Part of its functionality is predicated on the Neogeo Mini
SNK is an interesting company. For years they dominated the arcade and home fighting game scene, pumping out IP after successful IP. Then all of a sudden, Konami style, they kind of just stopped doing it.
Now the publisher is back in business and is trying to re-integrate into the gaming scene in a big way: one of those initiatives is the Neogeo Arcade Stick Pro.
So what is it?
The Neogeo Arcade Stick Pro doubles as an actual arcade stick for use on the PC and Neogeo Mini platforms, as well as a mini-console (of sorts) of its own with 20 built-in games. It’s 16 inches wide and 4.8 inches high, so it’s formidable enough as a stick but not too hefty. Its ports include a dedicated headphone jack, HDMI and two slots for USB Type-C with one port for Type-A. If you have two Arcade Stick Pros, you can jack them into each other for two-player versus.
A toggle allows you to swap between stick mode and console mode, and the 6.5 inch cord length is a decent amount of slack. I know a lot of people are okay with it, but I’m always miffed when a piece of hardware doesn’t come with every component out of the box. In this case you’ll need a power adapter for USB-C if you don’t have a USB slot handy, as well as an HDMI cable.
Given that it’s not a big-time micro-console, its options are scant. There’s language settings, rudimentary screen resolution sizes (original aspect ratio or stretched), options for smooth visuals or pixel scaling, three scan line choices (transverse, longitudinal, 45 degrees), headset volume and the chance to unlock the firmware via USB. Although the included games are old, they look great even blown up due to SNK’s tireless talent for pixel art.
What I like most about the stick is how authentic the aesthetic feels from afar and in action. SNK did a great job of re-creating the Neogeo gamepad in stick form, even down to the iconic arrows around the actual stick and the color of the buttons. Although it doesn’t fully open up like other modern arcade sticks (which showcase the innards), it does have a small compartment underneath to store a few cables. The stick is very clicky (which might annoy some of you), but there’s plenty of room to rest your palm on the big base.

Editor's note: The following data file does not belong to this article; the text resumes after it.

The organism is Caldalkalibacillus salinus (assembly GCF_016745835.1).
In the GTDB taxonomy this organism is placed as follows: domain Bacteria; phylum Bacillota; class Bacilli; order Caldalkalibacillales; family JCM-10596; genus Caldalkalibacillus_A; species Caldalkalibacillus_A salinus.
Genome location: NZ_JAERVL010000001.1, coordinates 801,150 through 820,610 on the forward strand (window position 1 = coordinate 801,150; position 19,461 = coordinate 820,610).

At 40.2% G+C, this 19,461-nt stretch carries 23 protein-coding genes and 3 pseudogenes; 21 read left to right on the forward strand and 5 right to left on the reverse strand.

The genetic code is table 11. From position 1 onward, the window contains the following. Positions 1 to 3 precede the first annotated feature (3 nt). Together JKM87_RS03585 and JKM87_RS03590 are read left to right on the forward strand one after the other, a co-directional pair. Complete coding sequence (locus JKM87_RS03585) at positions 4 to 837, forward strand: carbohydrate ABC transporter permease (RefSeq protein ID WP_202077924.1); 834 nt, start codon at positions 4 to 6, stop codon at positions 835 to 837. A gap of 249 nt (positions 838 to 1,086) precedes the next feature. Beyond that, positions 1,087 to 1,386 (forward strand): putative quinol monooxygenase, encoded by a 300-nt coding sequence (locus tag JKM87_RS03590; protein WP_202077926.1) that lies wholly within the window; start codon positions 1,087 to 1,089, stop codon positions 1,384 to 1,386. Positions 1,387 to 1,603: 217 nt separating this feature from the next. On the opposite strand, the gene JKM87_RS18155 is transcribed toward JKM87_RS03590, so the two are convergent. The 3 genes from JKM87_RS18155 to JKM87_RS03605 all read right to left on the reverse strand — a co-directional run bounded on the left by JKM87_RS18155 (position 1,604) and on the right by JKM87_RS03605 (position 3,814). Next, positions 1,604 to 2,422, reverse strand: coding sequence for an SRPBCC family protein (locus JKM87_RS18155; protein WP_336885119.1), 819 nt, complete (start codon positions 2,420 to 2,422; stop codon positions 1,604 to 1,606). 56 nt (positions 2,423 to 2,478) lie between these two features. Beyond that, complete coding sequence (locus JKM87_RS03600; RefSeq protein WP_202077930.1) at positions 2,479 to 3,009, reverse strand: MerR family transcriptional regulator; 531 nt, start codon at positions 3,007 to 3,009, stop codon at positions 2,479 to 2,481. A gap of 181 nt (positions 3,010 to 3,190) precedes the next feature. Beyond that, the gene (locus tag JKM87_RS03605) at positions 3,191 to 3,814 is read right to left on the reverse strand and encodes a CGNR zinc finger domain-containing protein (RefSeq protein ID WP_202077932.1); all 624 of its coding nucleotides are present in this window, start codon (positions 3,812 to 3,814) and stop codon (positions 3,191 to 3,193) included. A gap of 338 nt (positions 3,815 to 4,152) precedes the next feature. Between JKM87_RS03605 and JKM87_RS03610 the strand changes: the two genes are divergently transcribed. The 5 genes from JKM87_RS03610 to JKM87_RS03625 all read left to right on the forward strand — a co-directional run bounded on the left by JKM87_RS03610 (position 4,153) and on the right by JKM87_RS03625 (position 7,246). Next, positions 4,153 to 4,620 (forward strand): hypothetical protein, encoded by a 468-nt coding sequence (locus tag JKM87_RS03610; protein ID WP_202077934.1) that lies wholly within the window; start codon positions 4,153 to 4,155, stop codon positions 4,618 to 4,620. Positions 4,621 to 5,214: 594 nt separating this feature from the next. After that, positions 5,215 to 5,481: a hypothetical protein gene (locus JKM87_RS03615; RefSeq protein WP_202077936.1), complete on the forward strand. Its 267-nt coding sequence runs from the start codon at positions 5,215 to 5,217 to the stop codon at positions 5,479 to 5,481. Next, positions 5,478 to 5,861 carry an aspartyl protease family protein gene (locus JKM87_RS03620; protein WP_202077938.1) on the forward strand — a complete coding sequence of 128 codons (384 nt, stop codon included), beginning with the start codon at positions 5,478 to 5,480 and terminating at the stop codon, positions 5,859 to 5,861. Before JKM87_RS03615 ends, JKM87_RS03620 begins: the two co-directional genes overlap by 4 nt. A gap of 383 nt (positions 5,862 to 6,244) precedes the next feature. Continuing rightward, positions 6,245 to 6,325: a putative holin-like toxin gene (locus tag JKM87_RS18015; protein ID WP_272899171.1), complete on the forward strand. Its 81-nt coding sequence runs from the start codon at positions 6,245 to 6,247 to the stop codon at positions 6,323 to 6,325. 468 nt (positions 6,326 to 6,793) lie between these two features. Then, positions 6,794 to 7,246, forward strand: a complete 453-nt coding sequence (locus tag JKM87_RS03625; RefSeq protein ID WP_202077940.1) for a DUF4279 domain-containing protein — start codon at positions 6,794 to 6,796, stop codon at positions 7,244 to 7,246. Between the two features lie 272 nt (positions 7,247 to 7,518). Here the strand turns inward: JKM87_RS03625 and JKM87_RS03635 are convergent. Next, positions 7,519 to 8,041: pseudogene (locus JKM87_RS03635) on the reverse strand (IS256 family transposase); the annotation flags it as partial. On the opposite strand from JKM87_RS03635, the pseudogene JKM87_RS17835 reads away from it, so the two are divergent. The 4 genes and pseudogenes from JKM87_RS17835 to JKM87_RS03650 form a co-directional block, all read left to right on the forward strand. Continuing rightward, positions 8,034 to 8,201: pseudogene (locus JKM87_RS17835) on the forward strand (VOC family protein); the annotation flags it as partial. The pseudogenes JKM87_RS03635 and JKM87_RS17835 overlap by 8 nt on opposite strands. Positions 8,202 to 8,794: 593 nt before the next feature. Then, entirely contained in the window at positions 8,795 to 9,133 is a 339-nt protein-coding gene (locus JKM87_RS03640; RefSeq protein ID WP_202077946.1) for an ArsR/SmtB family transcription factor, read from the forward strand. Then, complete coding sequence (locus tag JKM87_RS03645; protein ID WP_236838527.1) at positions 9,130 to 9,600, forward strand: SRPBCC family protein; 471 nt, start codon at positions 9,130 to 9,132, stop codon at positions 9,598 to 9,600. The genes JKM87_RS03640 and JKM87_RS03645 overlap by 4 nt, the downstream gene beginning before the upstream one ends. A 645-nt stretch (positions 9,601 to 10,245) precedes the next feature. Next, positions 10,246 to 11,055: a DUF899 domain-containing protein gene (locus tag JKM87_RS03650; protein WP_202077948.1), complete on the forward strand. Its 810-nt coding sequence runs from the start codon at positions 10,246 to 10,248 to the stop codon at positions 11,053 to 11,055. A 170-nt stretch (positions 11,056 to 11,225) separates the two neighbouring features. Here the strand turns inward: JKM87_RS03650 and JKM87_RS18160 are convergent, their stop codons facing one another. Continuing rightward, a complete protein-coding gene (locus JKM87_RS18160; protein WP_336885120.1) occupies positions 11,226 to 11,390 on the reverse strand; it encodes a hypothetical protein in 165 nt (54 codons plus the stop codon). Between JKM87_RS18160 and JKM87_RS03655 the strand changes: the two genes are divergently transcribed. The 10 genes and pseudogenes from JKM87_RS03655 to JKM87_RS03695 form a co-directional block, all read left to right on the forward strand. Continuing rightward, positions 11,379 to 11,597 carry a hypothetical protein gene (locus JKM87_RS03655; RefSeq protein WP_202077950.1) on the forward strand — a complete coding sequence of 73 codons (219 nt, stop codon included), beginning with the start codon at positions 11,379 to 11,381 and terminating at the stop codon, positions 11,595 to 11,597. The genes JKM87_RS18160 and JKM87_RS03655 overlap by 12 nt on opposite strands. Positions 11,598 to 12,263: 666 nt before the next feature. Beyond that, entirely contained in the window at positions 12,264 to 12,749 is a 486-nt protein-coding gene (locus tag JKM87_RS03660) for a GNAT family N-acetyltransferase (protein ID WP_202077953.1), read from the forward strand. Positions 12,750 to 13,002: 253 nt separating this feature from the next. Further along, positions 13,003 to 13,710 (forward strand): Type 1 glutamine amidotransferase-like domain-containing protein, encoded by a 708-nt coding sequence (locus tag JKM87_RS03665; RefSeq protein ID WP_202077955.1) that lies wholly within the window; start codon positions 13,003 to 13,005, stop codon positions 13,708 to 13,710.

Pressing the options button on the side (next to start and select) brings up a save/load and controller configuration menu. The ability to customize the button layout is a nice touch if you’re particularly finicky, and saving your progress during a good story run when you have an errand calling is the least a built-in game station can do.
Note that all 20 included titles are fighting games: this is important. SNK has a rich tapestry of projects to draw upon, but you literally need to be an arcade fighter enthusiast here to really get the most out of the Arcade Stick Pro. You can read the full list above, and speaking as an FGC enthusiast, major highlights include the pair of Fatal Fury games, Garou (which is already available on a truck ton of platforms), Last Blade 2 and several Samurai Shodown entries. Again, a lot of the games don’t have fully-fleshed-out modes and are literally just arcade fighters.
Nearly all of them are good, though. King Of Fighters ’98 is one of the most celebrated in the series and Fatal Fury 3 is one of my go-tos when I need to unwind from the KOF scene. Kizuna Encounter is a real out-there (and very fast) fighter that hasn’t seen that many modern re-releases, and helped popularize the tag-team format a few years before the original Marvel vs. Capcom.
$129.99 is a chunk of change, so you better be prepared to actually use it as an actual stick and have an affinity for at least some of those titles going in. SNK is aiming for a collector’s feel with the whole thing though, and I think that’s where it hits its mark.
[Hardware was provided by the manufacturer for this assessment.]